According to the German Environment Agency (Umweltbundesamt), the 27 EU states produced a total of approximately 3610 million tonnes of greenhouse gases in CO₂ equivalents in 2019. The EU average per capita was 8.1 tonnes. France and Italy, with about 6.5 and 7.0 tonnes per capita respectively, tended to be in the lower part, while Poland had 10.3 and Germany 9.7 tonnes of CO₂ equivalents per capita were in the middle.

Vontobel Nuclear Energy Index

Vontobel's new Nuclear Energy Index is a way to invest in companies related to nuclear power. With the help of the strategic certificates on the Vontobel Nuclear Energy Index, private investors can easily invest in companies in the nuclear energy sector with a single transaction. Companies from both industrialized countries and emerging markets are eligible for the index. They must be involved in either uranium mining or nuclear energy. The corresponding classification is made according to the FactSet Revere Business Industry Classification System (RBICS).

The index consists of the 25 industry representatives with the highest market capitalization. If no suitable companies can be found, the remaining index values consist of companies that offer nuclear power-related technology or services, for example around the construction of nuclear reactors. The index values are equally weighted, and the index will be adjusted twice a year. A fee of 1.25% per year is charged to manage the index. Because the index is calculated in US dollars, there is a currency risk for investors who invest in another product currency. Investors in the strategic certificates bear the credit risk of the issuer (Vontobel), i.e., the risk that the issuer cannot meet its obligations under the certificates. There is no capital protection available.

Three examples of companies in the Vontobel Nuclear Energy Index

Cameco Corporation is one of the world's largest uranium producers. The Canadian company has the capacity to produce more than 53 million pounds of uranium concentrate annually and has more than 450 million pounds of proven and probable mineral reserves. In addition, Cameco is also a leading provider of uranium refining, conversion and manufacturing services.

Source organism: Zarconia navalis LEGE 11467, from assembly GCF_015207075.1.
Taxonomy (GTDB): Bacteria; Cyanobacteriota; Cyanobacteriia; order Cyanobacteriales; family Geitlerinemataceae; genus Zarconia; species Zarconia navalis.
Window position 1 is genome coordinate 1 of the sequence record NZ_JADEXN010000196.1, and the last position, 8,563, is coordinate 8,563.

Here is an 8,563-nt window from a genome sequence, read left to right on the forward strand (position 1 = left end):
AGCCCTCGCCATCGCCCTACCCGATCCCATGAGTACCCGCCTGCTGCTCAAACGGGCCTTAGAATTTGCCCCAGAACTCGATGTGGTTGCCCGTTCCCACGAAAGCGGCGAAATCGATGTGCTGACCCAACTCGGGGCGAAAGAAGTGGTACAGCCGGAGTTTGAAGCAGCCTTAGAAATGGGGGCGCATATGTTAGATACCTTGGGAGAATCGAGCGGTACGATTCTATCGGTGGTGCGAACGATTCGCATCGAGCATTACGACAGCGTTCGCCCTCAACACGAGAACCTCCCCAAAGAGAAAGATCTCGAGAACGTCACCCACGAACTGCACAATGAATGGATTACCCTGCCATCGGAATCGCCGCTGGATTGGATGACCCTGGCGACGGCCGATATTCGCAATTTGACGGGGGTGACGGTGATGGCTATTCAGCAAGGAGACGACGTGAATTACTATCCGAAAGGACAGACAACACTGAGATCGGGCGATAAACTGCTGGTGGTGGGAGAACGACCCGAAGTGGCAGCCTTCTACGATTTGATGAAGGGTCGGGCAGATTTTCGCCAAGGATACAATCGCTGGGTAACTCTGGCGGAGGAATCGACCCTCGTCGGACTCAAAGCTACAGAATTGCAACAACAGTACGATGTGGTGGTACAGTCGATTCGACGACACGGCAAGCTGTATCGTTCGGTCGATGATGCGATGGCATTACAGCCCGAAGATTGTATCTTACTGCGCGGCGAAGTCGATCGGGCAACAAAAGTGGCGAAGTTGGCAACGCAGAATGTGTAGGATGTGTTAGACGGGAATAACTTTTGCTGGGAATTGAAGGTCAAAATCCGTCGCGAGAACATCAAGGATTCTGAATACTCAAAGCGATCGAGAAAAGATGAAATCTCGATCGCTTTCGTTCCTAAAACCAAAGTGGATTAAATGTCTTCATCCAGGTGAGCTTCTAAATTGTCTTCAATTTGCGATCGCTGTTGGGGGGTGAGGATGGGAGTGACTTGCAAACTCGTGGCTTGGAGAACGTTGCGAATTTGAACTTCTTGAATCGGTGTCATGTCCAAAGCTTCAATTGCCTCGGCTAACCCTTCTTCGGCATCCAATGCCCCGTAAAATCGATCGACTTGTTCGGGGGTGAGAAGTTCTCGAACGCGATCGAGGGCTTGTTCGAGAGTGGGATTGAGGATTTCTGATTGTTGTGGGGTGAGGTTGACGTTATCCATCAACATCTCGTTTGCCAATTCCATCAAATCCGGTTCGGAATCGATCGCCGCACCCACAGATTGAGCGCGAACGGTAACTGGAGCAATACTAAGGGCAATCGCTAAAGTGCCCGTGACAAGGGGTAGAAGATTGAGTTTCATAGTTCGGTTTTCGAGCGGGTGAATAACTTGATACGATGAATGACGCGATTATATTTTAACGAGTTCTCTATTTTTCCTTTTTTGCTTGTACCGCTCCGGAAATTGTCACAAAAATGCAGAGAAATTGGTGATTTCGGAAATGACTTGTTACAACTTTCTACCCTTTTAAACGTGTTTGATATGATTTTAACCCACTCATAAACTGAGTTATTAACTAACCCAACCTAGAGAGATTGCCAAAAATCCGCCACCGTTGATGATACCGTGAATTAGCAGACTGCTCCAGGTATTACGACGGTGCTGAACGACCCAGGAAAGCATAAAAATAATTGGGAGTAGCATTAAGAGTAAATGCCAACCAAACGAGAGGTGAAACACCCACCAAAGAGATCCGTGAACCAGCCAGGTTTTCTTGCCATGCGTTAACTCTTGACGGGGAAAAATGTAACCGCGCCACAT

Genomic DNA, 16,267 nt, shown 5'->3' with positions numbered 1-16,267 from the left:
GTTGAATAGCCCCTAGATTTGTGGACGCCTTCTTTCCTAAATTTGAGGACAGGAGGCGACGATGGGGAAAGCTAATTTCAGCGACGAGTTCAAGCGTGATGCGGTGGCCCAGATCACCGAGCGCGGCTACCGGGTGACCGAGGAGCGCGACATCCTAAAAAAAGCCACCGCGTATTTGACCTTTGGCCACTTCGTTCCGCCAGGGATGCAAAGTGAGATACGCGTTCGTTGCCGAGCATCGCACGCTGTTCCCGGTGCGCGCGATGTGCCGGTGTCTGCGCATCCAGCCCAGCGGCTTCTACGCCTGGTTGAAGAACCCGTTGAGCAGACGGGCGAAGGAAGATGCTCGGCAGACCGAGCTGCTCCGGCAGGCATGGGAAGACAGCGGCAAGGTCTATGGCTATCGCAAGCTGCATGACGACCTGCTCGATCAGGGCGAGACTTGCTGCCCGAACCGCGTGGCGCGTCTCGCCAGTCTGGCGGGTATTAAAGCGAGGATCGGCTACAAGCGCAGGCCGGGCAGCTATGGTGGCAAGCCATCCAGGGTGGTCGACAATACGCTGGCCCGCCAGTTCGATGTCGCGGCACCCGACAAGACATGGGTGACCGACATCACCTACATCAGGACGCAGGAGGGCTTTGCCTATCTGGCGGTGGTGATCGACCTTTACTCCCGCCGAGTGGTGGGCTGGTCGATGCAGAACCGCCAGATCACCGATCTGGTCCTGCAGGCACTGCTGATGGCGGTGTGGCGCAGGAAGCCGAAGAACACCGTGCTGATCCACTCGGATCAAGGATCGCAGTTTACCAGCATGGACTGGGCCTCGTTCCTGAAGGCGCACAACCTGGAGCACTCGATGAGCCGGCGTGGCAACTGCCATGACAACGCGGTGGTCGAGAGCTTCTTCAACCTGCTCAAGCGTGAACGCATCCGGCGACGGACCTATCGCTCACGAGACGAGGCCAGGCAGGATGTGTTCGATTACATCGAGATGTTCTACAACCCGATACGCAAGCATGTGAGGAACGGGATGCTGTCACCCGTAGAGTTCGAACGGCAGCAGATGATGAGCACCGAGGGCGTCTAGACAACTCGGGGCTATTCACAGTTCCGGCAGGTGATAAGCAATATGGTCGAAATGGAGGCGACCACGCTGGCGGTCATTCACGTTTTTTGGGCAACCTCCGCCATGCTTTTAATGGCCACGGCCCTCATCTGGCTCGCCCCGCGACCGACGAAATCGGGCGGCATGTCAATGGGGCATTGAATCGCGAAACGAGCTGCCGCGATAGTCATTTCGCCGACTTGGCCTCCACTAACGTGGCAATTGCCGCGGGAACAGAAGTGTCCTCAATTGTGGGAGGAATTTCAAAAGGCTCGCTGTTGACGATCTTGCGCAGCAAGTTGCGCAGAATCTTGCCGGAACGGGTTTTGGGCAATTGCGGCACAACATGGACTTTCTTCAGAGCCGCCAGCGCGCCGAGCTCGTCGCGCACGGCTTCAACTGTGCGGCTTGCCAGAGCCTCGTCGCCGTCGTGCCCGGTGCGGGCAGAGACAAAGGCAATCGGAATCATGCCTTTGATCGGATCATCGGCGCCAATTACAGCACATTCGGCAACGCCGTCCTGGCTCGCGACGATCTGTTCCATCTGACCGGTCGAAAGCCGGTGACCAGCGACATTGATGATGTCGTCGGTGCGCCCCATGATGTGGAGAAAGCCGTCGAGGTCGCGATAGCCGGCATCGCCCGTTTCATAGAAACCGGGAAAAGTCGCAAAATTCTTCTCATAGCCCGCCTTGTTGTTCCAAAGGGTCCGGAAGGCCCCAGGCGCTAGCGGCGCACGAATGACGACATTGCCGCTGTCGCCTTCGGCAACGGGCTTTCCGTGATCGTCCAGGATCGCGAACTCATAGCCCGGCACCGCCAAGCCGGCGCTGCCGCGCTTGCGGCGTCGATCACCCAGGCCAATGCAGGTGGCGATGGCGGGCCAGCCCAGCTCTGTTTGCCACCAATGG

The largest producer of uranium in the United States is Energy Fuels. The company is based in the US state of Colorado and aims to take advantage of growth opportunities in the nuclear energy sector. The focus is on three uranium-producing plants: White Mesa Mill in Utah, Nichols Ranch Plant in Wyoming and Alta Mesa Plant in Texas. Energy Fuels is also the largest conventional vanadium producer in the United States and is active in the extraction of rare earth metals.

Uranium Energy Corp. is one of the United States' leading and fastest growing uranium companies. The company is a pure uranium company and has several production-ready uranium mines in southern Texas and Wyoming. In addition, Uranium Energy Corp has other diversified holdings of uranium assets, including one of the largest physical uranium portfolios of U3O8 (a mixture of Uranium oxide) in stock in the United States and owns a larger stake in the only royalty company in the industry, Uranium Royalty Corp.

Conclusion

The subject of nuclear energy will remain a contentious issue. But if humanity is serious about reducing carbon dioxide emissions, we need to carefully weigh the advantages against the disadvantages of using nuclear power in a transitional phase. As a result, nuclear power could be an interesting area from an investment point of view.

Important legal information

Important notice

This information is neither an investment advice nor an investment or investment strategy recommendation, but advertisement. The complete information on the trading products (securities) mentioned herein, in particular the structure and risks associated with an investment, are described in the base prospectus, together with any supplements, as well as the final terms. The base prospectus and final terms constitute the solely binding sales documents for the securities and are available under the product links. It is recommended that potential investors read these documents before making any investment decision. The documents and the key information document are published on the website of the issuer, Vontobel Financial Products GmbH, Bockenheimer Landstrasse 24, 60323 Frankfurt am Main, Germany, on prospectus.vontobel.com and are available from the issuer free of charge. The approval of the prospectus should not be understood as an endorsement of the securities. The securities are products that are not simple and may be difficult to understand. This information includes or relates to figures of past performance. Past performance is not a reliable indicator of future performance.
03/02/2023 11:30:29

 

Write a Comment

 

  

 

  

 

* Required fields need to be filled in